Monday, July 28, 2014

Ukraine, Moral Agents, and the Justification of United States Intervention

About 5 months ago, I wrote a post about how speculation about where the situation in Ukraine is going might be a bit premature. That is very quickly changing at the moment. As more and more developments occur, and more blood is shed, a serious discussion of what the United States should do is in order.

I think we should make one thing clear. Despite how the President misspoke last Thursday, a tragedy has occurred and is occurring in Ukraine. Forget geopolitics - there is not anything that could be said that could write off the loss of human life that has been experienced in Ukraine.

Still a tragedy is not the only necessary ingredient to justify United States involvement in an international conflict. Sure, if we were talking about people, a tragedy would instill an obligation for anyone with the capacity to help to assist in every way they can.

But government is not a person. Further, government is not accountable as a moral agent, the same way that we as human beings are. So we cannot necessarily use the same logic and moral rationale that we would for people when we are discussing government decisionmaking.

Government instead is an entity created by people of a nation for a specific purpose. Generally considered the social contract theory, the people of a nation come together to form an entity designed to protect them from natural disasters (not to help clean up the damage from a natural disaster though), external threats to national security, and internal threats to the rights of the citizens (i.e. criminals). Any action taken outside this purpose is a violation of a contract.

Consider this analogy, quoted here from my prior post "Not Yours to Give: Unconstitutionality and Injustice of Redistribution," 
"When we hire a business to put in a home security system, we would be much annoyed to say the least if we heard the company had decided instead to use our money to redecorate our house, as they considered that a wiser use of our money."

I daresay it wouldn't matter to us nary a bit if we still got our home security system if they took more money from our bank accounts to buy us new furniture or generally use for purposes other than that which we have contracted them. With that in mind, we ought to consider whether the situation in Ukraine is actually considered a part of  our contract.

I think it is not too much of a stretch to say that the situation in Ukraine is not likely to affect our national security. If the situation proves that it will escalate from a simple border conflict and actually harm United States situation, then obviously we must act.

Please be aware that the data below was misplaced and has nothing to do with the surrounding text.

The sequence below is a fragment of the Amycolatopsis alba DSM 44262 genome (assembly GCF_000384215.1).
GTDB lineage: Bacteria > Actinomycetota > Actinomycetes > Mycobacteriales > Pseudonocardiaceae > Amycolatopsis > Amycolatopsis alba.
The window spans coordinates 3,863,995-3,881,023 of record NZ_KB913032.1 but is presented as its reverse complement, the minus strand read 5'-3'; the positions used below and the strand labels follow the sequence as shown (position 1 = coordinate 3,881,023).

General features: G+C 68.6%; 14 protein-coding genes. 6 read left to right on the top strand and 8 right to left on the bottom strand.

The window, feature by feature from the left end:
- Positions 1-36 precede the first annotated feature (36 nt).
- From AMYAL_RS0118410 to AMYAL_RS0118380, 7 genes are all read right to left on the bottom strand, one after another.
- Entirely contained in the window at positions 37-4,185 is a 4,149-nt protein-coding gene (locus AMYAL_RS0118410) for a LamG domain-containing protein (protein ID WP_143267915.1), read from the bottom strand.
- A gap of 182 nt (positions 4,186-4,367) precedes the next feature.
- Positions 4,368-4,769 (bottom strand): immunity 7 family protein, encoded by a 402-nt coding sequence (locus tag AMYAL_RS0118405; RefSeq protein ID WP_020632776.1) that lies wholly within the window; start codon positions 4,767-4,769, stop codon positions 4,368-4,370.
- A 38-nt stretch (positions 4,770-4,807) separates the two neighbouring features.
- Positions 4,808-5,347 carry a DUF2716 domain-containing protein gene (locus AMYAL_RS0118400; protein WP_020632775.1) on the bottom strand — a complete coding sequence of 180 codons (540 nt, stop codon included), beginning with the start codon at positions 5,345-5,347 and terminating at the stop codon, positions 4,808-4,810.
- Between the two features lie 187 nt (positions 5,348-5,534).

That is actually what I believe President Obama was trying to say when he said that a "tragedy may have occurred." And I must give him credit that he understands that not every geopolitical conflict requires his involvement (I obviously don't have to give him credit for his skills in communication).

But that might raise a question in your minds. Why should it matter that the security of our nation isn't at stake? Why can't our government act in charity to assist other nations in their struggles? Is not Ukrainian life worth as much as American life?

The answer to the latter question is obviously yes. But we must once again realize that governments are not moral agents, and should never participate in charity, especially on an international level. Let me remind you of the words of Horatio Bunce summarized by Davy Crockett in his speech "Not Yours To Give," Note that while this specifically pertains to money, the same principle would refer to any type of military involvement.
"The power of collecting and disbursing money at pleasure is the most dangerous power that can be intrusted [sic] to man, particularly under our system of collecting revenue by a tariff, which reaches every man in the country, no matter how poor he may be... So you see, that while you are contributing to relieve one, you are drawing it from thousands who are even worse off than he. If you had the right to give anything, the amount was simply a matter of discretion with you, and you had as much right to give $20,000,000 as $20,000. If you have the right to give to one, you have the right to give to all; and, as the Constitution neither defines charity nor stipulates the amount, you are at liberty to give to any and everything which you may believe, or profess to believe, is a charity, and to any amount you may think proper. You will very easily perceive what a wide door this would open for fraud and corruption and favoritism, on the one hand, and for robbing the people on the other. No, Colonel, Congress has no right to give charity."

So yes, a tragedy has happened, but no, the United States government, since it is not a moral agent is under no obligation to act. Indeed, it is under a strict obligation to remain neutral in this particular affair.

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